China Battles Known Carcinogen In Tap Water

Sharon Kleyne Applauds Chinese Efforts To Clean up Drinking Water. China Working Hard To Clean up Polluted Water.

Water advocate Sharon Kleyne loves China and is proud of the job the country is doing to clean up its tainted drinking water. Yet Kleyne knows it is a monumental task. “With its massive population of more than 1.3 billion,” said Kleyne, host of the syndicated radio program The Sharon Kleyne Hour Power of Water, Global Climate Change and Your Health on VoiceAmerica sponsored by Nature’s Tears® EyeMist®, “and on the heels of its unprecedented growth in the last fifty years, maintaining fresh water supplies became more and more difficult.”

Indeed. According to a study conducted late last year at Tsinghua University, China’s tap water contains a dangerous amount of the carcinogen known as nitrosodimethylamine (NDMA). This carcinogen is a byproduct of the chlorination process the Chinese have used to make water safe for consumption. But water testing revealed that China’s NDMA levels were 3.6 times those in the U.S. and even more than those in Europe.

As a result, most Chinese do not drink tap water, though many still use it in cooking. Researcher say that even cooking with tap water is dangerous. Neither water filters nor boiling are effective in neutralizing the NDMA. Experts point to the necessity to chlorinate ground water, which is so contaminated in China that 80 percent of it is not fit for human use of any kind.

Much of this groundwater has become polluted over the last several decades due to unregulated industrial waste and poor agriculture practices, but China is working to reverse this situation. Stricter regulations prevent the kind of rampant industrial pollution that took place decades ago and agriculture has begun to veer away from excessive reliance on chemicals.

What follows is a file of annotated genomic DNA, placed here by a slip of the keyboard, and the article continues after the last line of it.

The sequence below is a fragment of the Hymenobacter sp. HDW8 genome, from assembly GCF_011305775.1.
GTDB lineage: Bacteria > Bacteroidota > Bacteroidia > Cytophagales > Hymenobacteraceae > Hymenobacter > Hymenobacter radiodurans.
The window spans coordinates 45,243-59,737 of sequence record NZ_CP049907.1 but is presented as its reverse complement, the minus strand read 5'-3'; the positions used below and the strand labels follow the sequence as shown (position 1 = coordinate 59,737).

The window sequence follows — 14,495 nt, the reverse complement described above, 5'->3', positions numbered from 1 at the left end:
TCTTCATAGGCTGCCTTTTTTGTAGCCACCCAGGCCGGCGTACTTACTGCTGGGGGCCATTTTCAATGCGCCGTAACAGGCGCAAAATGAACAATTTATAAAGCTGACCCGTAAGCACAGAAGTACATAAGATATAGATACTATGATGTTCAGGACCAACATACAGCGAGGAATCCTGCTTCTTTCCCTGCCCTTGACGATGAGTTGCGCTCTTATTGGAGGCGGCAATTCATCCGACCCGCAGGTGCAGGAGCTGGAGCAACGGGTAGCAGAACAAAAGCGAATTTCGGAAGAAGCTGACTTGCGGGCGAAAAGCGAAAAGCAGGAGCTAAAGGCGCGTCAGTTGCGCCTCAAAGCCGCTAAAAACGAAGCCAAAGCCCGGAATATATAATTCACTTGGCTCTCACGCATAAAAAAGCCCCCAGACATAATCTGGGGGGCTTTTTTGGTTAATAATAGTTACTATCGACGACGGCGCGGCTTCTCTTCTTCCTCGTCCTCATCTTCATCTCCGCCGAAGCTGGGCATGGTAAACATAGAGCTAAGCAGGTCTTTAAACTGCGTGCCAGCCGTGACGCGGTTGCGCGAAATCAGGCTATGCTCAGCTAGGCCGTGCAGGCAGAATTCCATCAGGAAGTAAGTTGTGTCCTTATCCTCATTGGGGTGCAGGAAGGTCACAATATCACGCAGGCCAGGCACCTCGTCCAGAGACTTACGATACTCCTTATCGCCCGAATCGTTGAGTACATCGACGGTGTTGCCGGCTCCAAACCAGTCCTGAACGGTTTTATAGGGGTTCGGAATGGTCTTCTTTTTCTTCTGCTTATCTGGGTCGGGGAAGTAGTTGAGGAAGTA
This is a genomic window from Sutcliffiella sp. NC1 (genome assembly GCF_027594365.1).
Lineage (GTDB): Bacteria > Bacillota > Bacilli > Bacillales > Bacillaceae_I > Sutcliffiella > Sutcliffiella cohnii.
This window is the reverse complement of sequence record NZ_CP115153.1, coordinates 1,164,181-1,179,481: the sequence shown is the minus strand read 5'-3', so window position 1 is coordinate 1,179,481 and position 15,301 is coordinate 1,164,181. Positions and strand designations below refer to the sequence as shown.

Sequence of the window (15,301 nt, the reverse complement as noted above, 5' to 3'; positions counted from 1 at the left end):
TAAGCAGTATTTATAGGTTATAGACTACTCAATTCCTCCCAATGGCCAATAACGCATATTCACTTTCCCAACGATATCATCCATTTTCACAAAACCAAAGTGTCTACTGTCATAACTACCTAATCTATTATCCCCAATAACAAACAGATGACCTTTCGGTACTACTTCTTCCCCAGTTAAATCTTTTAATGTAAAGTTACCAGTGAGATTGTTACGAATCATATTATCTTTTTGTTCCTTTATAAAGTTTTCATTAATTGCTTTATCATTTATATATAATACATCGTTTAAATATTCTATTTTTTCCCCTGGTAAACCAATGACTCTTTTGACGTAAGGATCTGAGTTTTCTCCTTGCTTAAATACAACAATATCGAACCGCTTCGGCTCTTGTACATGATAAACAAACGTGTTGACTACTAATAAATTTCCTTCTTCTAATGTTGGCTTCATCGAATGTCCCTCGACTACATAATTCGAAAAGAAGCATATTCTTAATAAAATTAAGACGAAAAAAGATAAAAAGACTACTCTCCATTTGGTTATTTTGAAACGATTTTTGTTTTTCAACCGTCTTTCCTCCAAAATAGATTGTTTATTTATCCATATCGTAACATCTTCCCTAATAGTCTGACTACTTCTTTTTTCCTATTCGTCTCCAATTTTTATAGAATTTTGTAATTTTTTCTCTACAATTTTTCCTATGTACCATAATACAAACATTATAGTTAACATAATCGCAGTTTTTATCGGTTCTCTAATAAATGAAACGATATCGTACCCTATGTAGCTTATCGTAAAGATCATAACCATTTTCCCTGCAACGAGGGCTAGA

“It will take time,” said Kleyne, “but I’ve no doubt that China will solve this water crisis.” Experts in China agree, though they add that it will take diligence and patience because the damage is so extensive. They note that infrastructure, especially costly new water pipes, must also be part of the long-term solution. “We face some of the same issues in the U.S.,” said Kleyne, “especially with regard to replacing water pipes. Just ask the people of Flint, Michigan.”


Would you like to share your thoughts on China’s water crisis and the steps the government is taking to solve it? What are your thoughts on water infrastructure? Are you worried about your own tap water? If you have comments or stories you’d like to share, we’d like very much to hear from you! You can easily reach us in the following ways. 800-367-6478 ~ Fax 541-474-2123 or on Twitter at @sharonkleynehr


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